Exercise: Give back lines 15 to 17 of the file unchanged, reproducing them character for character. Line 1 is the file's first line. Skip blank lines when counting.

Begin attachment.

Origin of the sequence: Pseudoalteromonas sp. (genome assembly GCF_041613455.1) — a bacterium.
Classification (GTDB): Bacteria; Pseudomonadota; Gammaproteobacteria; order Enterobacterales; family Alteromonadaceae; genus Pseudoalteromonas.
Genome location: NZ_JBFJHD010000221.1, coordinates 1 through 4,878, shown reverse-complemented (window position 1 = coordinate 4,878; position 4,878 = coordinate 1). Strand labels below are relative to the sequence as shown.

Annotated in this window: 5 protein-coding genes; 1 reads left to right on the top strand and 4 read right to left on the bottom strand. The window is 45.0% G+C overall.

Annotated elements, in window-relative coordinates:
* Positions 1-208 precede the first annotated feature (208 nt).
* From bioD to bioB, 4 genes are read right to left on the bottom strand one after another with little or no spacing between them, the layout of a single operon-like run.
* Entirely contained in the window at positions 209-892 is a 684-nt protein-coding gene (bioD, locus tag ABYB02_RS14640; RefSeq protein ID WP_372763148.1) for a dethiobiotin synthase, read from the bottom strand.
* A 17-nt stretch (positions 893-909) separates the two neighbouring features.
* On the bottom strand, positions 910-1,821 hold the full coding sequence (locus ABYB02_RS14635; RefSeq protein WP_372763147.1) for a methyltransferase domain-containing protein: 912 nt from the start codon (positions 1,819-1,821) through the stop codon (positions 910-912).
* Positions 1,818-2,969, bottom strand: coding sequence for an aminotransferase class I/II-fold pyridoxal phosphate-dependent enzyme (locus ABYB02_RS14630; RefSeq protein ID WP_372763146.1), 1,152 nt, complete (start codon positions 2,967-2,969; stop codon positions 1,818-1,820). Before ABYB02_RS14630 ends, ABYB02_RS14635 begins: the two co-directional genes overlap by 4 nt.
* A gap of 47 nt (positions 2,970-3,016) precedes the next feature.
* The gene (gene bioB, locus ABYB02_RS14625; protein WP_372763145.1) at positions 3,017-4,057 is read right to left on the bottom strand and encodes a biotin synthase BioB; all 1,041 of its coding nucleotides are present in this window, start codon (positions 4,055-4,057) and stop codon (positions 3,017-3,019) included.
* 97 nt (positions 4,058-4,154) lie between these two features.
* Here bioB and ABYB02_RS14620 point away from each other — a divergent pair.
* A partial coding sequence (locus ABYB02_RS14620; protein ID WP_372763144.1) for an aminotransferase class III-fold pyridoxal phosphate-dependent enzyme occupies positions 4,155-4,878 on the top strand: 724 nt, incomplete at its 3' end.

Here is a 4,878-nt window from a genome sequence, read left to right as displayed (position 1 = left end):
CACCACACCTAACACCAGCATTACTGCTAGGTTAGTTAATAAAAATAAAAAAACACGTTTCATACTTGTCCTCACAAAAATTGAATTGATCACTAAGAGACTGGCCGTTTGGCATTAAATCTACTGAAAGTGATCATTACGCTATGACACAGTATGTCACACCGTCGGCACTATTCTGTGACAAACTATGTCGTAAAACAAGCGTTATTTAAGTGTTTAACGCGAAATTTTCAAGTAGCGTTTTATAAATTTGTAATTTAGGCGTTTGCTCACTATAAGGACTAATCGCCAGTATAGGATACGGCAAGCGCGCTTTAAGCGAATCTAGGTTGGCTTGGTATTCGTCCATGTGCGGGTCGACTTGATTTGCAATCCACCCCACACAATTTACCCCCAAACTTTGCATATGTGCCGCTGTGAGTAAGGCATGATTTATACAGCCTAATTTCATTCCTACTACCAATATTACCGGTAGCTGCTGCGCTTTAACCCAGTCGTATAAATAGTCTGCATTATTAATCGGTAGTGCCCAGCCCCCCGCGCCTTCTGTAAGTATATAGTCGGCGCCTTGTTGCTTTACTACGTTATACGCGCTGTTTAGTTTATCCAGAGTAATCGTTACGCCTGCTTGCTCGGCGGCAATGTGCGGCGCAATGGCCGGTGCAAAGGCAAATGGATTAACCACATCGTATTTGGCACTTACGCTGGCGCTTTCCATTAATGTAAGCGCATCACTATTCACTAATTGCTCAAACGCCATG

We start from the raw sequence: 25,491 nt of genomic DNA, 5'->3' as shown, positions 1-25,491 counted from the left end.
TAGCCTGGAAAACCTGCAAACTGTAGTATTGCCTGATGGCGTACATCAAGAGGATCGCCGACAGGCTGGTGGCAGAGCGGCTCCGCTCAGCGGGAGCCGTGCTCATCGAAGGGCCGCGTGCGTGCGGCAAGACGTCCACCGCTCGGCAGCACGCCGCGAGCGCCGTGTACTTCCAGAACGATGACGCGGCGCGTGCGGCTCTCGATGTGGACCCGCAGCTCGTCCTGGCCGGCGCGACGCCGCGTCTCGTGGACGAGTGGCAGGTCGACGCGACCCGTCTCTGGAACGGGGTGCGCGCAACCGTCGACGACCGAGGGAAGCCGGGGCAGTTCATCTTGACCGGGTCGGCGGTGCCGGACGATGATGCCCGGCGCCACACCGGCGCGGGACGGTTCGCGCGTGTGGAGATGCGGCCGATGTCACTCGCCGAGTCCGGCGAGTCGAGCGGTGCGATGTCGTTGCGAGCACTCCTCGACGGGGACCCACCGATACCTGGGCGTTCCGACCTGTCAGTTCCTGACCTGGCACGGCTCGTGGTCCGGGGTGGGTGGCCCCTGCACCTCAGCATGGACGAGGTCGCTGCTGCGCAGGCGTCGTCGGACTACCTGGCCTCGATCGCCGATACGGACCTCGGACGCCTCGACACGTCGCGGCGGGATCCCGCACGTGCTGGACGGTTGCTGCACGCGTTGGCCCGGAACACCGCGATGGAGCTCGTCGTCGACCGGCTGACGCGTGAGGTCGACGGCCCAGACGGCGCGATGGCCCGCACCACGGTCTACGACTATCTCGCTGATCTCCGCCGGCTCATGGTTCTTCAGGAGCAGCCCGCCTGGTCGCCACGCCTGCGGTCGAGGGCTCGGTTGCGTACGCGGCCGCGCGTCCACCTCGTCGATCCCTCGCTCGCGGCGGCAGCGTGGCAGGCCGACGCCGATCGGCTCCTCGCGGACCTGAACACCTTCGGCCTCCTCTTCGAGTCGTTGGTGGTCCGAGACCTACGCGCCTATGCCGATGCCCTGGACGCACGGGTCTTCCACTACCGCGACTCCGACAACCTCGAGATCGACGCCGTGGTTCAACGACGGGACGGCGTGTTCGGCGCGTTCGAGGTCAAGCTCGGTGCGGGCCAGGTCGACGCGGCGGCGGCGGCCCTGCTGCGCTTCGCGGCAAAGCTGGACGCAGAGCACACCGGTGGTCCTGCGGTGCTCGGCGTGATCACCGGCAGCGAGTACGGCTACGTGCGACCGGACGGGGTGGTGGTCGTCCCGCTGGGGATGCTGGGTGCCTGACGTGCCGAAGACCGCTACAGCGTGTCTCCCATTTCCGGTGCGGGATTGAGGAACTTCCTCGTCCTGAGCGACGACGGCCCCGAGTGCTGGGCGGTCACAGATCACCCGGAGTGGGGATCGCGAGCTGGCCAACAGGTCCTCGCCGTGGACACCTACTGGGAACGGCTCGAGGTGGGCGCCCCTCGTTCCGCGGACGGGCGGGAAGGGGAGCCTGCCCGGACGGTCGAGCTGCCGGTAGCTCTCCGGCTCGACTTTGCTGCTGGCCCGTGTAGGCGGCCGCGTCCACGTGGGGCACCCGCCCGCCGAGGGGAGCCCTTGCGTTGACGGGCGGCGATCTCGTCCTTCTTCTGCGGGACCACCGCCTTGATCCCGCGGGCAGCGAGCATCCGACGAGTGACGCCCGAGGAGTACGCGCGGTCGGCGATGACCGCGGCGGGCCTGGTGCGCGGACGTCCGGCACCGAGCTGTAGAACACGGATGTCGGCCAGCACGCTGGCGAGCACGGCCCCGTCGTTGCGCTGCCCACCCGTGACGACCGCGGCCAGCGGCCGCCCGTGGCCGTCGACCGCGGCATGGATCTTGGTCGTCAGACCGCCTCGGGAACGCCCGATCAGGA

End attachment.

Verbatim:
* Here bioB and ABYB02_RS14620 point away from each other — a divergent pair.
* A partial coding sequence (locus ABYB02_RS14620; protein ID WP_372763144.1) for an aminotransferase class III-fold pyridoxal phosphate-dependent enzyme occupies positions 4,155-4,878 on the top strand: 724 nt, incomplete at its 3' end.

Here is a 4,878-nt window from a genome sequence, read left to right as displayed (position 1 = left end):